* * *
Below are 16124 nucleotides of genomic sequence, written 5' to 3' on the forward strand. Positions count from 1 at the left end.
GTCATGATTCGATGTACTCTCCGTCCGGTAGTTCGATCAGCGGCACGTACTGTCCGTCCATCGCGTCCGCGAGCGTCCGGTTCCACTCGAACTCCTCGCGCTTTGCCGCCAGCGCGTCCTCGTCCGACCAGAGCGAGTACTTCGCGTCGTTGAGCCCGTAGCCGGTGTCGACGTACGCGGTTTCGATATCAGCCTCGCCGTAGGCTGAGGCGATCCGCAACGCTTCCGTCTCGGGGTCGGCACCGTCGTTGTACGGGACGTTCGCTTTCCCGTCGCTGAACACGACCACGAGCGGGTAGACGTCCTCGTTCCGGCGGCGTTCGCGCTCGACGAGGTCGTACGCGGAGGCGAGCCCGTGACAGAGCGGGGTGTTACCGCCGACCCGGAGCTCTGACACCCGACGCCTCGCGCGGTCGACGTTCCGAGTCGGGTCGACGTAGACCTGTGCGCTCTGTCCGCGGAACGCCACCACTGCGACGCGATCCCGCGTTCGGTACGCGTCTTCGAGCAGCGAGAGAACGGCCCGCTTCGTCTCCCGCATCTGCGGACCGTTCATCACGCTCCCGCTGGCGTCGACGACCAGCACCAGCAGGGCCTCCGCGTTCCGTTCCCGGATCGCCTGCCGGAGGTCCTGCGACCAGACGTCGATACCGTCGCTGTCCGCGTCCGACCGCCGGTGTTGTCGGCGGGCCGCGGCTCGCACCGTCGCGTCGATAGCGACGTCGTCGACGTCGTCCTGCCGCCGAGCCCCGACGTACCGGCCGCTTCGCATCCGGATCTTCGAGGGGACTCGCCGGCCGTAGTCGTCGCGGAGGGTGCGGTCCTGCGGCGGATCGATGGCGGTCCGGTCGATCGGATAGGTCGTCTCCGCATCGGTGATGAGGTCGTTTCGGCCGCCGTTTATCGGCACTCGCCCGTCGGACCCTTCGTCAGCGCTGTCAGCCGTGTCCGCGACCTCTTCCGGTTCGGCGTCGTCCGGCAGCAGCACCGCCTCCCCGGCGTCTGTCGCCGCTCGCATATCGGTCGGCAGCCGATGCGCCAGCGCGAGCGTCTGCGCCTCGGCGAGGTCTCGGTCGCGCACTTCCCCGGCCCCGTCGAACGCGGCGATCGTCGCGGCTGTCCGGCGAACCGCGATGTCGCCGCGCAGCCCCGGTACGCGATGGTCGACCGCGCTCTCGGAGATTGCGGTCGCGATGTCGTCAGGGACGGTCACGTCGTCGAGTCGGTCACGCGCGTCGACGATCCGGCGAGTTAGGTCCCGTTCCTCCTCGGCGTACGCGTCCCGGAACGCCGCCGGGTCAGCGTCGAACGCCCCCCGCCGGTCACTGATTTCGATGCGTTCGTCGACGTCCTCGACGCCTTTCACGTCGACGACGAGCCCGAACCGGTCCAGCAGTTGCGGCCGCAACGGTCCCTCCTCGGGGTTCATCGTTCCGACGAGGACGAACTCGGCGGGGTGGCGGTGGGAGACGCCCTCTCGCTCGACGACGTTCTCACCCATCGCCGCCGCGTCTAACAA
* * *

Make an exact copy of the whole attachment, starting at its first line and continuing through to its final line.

Below are 16124 nucleotides of genomic sequence, written 5' to 3' on the forward strand. Positions count from 1 at the left end.
GTCATGATTCGATGTACTCTCCGTCCGGTAGTTCGATCAGCGGCACGTACTGTCCGTCCATCGCGTCCGCGAGCGTCCGGTTCCACTCGAACTCCTCGCGCTTTGCCGCCAGCGCGTCCTCGTCCGACCAGAGCGAGTACTTCGCGTCGTTGAGCCCGTAGCCGGTGTCGACGTACGCGGTTTCGATATCAGCCTCGCCGTAGGCTGAGGCGATCCGCAACGCTTCCGTCTCGGGGTCGGCACCGTCGTTGTACGGGACGTTCGCTTTCCCGTCGCTGAACACGACCACGAGCGGGTAGACGTCCTCGTTCCGGCGGCGTTCGCGCTCGACGAGGTCGTACGCGGAGGCGAGCCCGTGACAGAGCGGGGTGTTACCGCCGACCCGGAGCTCTGACACCCGACGCCTCGCGCGGTCGACGTTCCGAGTCGGGTCGACGTAGACCTGTGCGCTCTGTCCGCGGAACGCCACCACTGCGACGCGATCCCGCGTTCGGTACGCGTCTTCGAGCAGCGAGAGAACGGCCCGCTTCGTCTCCCGCATCTGCGGACCGTTCATCACGCTCCCGCTGGCGTCGACGACCAGCACCAGCAGGGCCTCCGCGTTCCGTTCCCGGATCGCCTGCCGGAGGTCCTGCGACCAGACGTCGATACCGTCGCTGTCCGCGTCCGACCGCCGGTGTTGTCGGCGGGCCGCGGCTCGCACCGTCGCGTCGATAGCGACGTCGTCGACGTCGTCCTGCCGCCGAGCCCCGACGTACCGGCCGCTTCGCATCCGGATCTTCGAGGGGACTCGCCGGCCGTAGTCGTCGCGGAGGGTGCGGTCCTGCGGCGGATCGATGGCGGTCCGGTCGATCGGATAGGTCGTCTCCGCATCGGTGATGAGGTCGTTTCGGCCGCCGTTTATCGGCACTCGCCCGTCGGACCCTTCGTCAGCGCTGTCAGCCGTGTCCGCGACCTCTTCCGGTTCGGCGTCGTCCGGCAGCAGCACCGCCTCCCCGGCGTCTGTCGCCGCTCGCATATCGGTCGGCAGCCGATGCGCCAGCGCGAGCGTCTGCGCCTCGGCGAGGTCTCGGTCGCGCACTTCCCCGGCCCCGTCGAACGCGGCGATCGTCGCGGCTGTCCGGCGAACCGCGATGTCGCCGCGCAGCCCCGGTACGCGATGGTCGACCGCGCTCTCGGAGATTGCGGTCGCGATGTCGTCAGGGACGGTCACGTCGTCGAGTCGGTCACGCGCGTCGACGATCCGGCGAGTTAGGTCCCGTTCCTCCTCGGCGTACGCGTCCCGGAACGCCGCCGGGTCAGCGTCGAACGCCCCCCGCCGGTCACTGATTTCGATGCGTTCGTCGACGTCCTCGACGCCTTTCACGTCGACGACGAGCCCGAACCGGTCCAGCAGTTGCGGCCGCAACGGTCCCTCCTCGGGGTTCATCGTTCCGACGAGGACGAACTCGGCGGGGTGGCGGTGGGAGACGCCCTCTCGCTCGACGACGTTCTCACCCATCGCCGCCGCGTCTAACAA